You can see the video below.
Pray for @EWTN today!!!! It was super scary on LIVE tv during Mass! Thank God for the security! pic.twitter.com/FSwRhLllOF
— Science Teacher ن (@JMJScience) November 4, 2018
A screaming man has interrupted the live, televised mass on a global Catholic network.
The unidentified man yelled “this is it!” and profanities as a priest lifted the chalice during EWTN Global Catholic Network’s live mass Sunday morning from its studios in Irondale, Alabama.
The top of his head could be seen approaching the altar, but much of what he said was unintelligible. After a brief pause, the service continued.
“On Sunday, November 4th during the 7:00 a.m. live televised Mass on EWTN, an individual caused a disturbance in the chapel and attempted to approach the altar. The man was immediately removed from the chapel by EWTN security personnel. He was subsequently detained by the Irondale Police Department and a trespass warning was issued. No one was injured and the Mass continued without further incident. We ask that our EWTN family keep this individual in their prayers.”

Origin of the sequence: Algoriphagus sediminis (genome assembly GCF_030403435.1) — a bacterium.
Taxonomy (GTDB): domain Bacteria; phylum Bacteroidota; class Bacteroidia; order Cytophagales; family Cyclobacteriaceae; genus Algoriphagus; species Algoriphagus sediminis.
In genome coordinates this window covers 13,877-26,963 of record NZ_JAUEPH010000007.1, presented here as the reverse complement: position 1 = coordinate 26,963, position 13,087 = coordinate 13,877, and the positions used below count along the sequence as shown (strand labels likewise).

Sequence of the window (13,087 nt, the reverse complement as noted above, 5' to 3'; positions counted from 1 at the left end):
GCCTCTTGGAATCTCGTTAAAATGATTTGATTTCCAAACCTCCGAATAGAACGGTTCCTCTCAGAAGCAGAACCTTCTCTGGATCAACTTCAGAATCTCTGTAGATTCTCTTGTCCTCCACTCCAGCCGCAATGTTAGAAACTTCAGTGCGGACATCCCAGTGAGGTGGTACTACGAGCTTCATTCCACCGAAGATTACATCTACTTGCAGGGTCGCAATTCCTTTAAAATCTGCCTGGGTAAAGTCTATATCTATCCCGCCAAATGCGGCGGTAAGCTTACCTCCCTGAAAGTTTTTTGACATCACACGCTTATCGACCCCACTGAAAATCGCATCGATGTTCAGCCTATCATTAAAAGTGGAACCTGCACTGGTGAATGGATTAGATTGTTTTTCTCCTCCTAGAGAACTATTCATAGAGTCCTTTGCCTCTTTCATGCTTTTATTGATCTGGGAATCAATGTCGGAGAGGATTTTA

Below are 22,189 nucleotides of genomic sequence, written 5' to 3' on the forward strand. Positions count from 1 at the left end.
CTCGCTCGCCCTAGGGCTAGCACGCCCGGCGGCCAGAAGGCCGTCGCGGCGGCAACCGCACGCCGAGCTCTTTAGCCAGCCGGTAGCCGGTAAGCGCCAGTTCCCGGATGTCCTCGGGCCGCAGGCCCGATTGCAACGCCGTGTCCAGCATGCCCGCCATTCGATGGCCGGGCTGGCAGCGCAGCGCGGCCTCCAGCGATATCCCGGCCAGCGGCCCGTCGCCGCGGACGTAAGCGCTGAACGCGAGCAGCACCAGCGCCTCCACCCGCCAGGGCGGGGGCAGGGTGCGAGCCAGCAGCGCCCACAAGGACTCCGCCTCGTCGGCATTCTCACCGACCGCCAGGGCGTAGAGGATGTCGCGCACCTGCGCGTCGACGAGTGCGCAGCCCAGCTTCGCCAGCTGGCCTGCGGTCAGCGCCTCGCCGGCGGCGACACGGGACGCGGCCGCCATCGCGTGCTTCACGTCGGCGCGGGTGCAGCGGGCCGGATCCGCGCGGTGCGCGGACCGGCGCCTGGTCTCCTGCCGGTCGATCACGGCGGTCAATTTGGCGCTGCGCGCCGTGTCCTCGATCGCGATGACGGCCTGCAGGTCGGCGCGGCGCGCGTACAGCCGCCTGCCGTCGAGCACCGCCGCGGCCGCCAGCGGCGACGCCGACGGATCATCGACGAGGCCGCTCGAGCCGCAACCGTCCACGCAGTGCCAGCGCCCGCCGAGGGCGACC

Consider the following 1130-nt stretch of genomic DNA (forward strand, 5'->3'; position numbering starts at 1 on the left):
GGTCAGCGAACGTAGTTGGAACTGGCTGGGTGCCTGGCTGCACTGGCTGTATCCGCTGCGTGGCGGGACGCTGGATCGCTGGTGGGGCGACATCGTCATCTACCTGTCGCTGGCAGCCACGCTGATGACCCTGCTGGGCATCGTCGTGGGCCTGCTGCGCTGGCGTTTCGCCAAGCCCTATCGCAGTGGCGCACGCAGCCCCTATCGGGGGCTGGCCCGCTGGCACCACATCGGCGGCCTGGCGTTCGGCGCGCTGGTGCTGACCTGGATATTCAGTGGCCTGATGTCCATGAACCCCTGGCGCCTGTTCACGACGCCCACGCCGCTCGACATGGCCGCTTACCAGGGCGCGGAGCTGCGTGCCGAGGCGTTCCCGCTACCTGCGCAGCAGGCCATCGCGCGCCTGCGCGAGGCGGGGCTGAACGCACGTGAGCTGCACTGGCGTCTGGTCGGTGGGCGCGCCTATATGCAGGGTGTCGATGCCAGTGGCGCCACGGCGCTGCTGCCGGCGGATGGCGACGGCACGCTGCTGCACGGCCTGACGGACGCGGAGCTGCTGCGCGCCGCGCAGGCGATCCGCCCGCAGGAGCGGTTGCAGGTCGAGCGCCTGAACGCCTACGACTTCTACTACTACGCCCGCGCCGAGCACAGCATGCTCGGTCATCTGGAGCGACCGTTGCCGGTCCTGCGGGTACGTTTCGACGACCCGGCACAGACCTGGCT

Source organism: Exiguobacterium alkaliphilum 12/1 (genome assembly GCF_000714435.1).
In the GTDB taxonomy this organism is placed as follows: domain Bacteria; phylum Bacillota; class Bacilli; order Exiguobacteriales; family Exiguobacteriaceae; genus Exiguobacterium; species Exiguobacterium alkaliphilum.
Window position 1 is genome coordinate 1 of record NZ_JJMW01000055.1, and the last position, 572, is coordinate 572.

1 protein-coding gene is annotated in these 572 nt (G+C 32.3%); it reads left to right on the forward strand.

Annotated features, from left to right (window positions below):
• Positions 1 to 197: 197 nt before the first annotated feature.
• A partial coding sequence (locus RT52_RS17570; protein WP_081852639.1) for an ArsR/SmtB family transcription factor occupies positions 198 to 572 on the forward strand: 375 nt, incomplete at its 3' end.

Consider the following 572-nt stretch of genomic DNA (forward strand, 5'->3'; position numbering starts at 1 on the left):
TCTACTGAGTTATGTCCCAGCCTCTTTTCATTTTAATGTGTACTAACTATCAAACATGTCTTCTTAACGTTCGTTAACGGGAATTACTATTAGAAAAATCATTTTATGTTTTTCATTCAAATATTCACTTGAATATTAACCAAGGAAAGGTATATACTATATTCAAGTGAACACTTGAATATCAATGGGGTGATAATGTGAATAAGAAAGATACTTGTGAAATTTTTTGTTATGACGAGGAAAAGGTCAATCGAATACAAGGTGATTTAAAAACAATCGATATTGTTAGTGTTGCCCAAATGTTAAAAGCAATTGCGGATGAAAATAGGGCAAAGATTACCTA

I have to say: The priest, the Rev. Wade Menezes, did an exceptional job of maintaining his composure during what must have been a terrifying moment. Briefly rattled, he calmly went back to repeat the words of consecration over the wine during a Eucharistic Prayer that had been so shockingly (and vulgarly) interrupted. This was, literally, grace under pressure.
It was something I’m sure he’ll never forget — and neither will those who saw it.
During a week when the Church asks us to raise awareness about vocations, let us be aware of this: ordinary people can be empowered to extraordinary things through sacramental grace. There was a gentle heroism in all this — and courage, too. God was defended. The sacrament was protected. The greatest prayer on earth went on.
We live in troubled, violent times, where even God’s house can be a battlefield. These days, every one who steps onto that battlefield and into that sanctuary faces risks that were unimaginable a generation or two ago.
The vocation all of us are called to is, increasingly, the vocation to love and serve God with humble courage.
Pray for all who answer that call—religious and lay. Pray for us. Pray for our broken world.